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Reading: Promoting participation through the universal design of built environments: Making it happen

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Promoting participation through the universal design of built environments: Making it happen

Authors:

Valerie Watchorn ,

Deakin University, AU
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Helen Larkin,

Deakin University, AU
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Danielle Hitch,

Deakin University, AU
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Susan Ang

Deakin University, AU
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Abstract

Environmental design is a determinant of social inclusion and people’s participation in life roles. Design that does not cater for a diverse range of ages, abilities and cultures restricts people’s access to, and use of, domestic or public premises. Universal design is an approach that acknowledges diversity of populations and encourages designers to create objects and places that are usable by the greatest majority of users. Although there are potential benefits to the widest application of universal design within society, such application is not mandatory within Australia. This paper presents findings from an Australian qualitative study that explored universal design as a means of facilitating greater environmental access for all. The views of experts working within the field of architecture and environmental access were explored regarding factors that restrict or facilitate application of universal design to the design of built environments. Study findings revealed a number of themes relating to factors that may restrain, ‘what’s holding us back?’ and factors that may facilitate application of universal design, ‘making it happen’. These findings have direct relevance to those involved in the planning and design of built environments, policy developers and educators.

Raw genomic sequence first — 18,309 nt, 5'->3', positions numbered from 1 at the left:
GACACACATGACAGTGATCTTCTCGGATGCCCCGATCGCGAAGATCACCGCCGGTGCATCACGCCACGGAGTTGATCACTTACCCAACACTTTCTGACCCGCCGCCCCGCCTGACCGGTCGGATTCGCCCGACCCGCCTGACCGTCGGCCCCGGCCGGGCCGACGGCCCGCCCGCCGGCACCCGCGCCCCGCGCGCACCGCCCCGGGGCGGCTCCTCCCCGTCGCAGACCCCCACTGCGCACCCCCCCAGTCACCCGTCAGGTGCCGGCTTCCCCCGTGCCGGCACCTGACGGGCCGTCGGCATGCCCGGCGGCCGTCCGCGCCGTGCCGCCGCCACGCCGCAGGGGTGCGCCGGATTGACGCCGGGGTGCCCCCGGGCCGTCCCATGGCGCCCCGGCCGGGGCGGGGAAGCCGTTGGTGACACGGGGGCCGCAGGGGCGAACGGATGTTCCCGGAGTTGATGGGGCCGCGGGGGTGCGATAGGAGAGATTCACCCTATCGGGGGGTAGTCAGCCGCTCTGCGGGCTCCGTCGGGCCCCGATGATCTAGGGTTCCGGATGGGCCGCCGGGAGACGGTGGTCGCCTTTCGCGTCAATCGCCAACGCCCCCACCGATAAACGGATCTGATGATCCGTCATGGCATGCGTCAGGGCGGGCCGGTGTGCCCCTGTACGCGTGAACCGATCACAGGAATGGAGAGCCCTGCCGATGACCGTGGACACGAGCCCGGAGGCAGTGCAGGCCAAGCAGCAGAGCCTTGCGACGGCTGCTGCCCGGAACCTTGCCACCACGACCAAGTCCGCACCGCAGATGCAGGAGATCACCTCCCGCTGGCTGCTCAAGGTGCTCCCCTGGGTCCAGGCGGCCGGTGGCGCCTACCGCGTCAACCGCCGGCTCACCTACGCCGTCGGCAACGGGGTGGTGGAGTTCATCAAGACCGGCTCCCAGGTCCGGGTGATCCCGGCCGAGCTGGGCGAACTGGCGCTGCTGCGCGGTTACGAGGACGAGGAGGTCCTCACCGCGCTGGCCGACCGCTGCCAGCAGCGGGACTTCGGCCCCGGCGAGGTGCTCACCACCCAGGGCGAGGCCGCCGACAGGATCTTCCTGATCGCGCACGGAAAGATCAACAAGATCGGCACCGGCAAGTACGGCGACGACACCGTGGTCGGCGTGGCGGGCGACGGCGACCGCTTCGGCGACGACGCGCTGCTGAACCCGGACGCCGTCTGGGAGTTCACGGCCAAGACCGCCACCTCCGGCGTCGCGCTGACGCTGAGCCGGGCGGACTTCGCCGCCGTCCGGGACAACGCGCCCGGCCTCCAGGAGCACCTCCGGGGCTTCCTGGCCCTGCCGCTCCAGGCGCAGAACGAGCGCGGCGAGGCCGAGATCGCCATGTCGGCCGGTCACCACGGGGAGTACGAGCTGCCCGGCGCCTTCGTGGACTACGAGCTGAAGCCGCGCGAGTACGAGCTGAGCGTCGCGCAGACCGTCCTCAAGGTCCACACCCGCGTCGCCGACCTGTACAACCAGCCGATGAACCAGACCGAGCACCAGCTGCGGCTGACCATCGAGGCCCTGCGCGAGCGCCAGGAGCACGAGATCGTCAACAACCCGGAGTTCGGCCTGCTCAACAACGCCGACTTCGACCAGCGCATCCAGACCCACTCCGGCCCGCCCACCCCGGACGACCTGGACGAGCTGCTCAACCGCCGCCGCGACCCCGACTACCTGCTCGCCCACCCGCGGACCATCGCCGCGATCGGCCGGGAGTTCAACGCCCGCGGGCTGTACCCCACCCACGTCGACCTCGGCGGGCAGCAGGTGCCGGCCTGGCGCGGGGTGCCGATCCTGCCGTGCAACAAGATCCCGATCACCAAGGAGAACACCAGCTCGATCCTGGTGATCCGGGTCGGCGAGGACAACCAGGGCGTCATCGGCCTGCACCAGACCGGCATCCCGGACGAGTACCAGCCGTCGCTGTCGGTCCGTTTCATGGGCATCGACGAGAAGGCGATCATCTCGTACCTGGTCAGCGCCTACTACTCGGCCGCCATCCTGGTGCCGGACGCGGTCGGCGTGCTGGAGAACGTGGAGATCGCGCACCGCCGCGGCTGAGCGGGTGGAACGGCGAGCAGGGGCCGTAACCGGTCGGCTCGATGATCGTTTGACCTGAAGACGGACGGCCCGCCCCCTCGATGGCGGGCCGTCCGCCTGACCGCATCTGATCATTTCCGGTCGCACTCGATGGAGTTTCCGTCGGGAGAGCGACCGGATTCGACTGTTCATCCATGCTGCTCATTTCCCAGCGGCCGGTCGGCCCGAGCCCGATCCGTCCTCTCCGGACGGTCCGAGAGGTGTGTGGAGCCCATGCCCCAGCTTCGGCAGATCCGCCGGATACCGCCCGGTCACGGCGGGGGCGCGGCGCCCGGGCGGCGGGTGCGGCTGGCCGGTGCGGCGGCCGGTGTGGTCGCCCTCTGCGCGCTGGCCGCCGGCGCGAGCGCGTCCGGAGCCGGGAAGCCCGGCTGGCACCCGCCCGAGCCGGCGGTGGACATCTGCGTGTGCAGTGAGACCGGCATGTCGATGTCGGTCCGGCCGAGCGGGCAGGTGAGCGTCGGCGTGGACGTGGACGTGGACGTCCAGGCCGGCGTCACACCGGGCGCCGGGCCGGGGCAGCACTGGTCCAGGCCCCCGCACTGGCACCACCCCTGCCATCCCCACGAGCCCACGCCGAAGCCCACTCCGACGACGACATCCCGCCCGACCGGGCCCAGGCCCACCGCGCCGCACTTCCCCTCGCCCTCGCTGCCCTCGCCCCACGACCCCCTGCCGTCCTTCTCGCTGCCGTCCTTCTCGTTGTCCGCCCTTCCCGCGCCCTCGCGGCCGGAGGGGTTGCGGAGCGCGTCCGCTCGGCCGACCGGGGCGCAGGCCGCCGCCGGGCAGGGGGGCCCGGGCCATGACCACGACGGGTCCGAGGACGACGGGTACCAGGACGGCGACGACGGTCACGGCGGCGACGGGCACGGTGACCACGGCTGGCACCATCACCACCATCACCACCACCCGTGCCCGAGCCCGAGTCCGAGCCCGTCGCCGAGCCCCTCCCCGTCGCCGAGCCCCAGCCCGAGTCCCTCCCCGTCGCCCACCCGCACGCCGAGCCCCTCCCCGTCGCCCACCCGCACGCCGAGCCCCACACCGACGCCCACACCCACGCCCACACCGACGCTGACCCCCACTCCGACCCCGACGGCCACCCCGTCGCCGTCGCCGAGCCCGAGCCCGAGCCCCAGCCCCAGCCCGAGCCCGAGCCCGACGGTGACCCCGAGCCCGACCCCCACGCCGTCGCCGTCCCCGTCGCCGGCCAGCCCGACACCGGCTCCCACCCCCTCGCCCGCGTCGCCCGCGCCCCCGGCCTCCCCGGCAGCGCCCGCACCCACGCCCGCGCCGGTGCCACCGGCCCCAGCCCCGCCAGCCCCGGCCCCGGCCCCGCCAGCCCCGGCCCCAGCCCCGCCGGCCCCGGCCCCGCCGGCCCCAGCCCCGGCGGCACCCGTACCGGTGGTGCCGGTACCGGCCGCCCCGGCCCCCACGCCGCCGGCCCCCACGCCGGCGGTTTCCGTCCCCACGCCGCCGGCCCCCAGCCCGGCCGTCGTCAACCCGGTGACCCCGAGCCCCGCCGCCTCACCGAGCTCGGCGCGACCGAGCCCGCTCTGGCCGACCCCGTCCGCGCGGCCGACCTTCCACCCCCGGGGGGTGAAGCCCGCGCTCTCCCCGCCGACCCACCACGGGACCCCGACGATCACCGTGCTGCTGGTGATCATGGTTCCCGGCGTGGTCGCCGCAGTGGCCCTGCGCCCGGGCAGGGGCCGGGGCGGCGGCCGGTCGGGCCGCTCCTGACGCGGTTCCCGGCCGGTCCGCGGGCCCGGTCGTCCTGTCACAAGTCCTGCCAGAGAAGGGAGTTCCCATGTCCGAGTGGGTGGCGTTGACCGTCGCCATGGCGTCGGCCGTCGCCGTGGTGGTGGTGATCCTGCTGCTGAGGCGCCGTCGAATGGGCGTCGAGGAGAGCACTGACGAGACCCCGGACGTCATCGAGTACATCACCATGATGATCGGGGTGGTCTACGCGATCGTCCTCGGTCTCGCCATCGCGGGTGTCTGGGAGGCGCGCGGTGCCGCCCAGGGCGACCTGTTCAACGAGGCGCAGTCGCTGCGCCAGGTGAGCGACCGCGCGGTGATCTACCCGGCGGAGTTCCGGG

How to Cite: Watchorn, V., Larkin, H., Hitch, D. and Ang, S., 2014. Promoting participation through the universal design of built environments: Making it happen. Journal of Social Inclusion, 5(2), pp.65–88. DOI: http://doi.org/10.36251/josi.77
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Published on 15 Dec 2014.
Peer Reviewed

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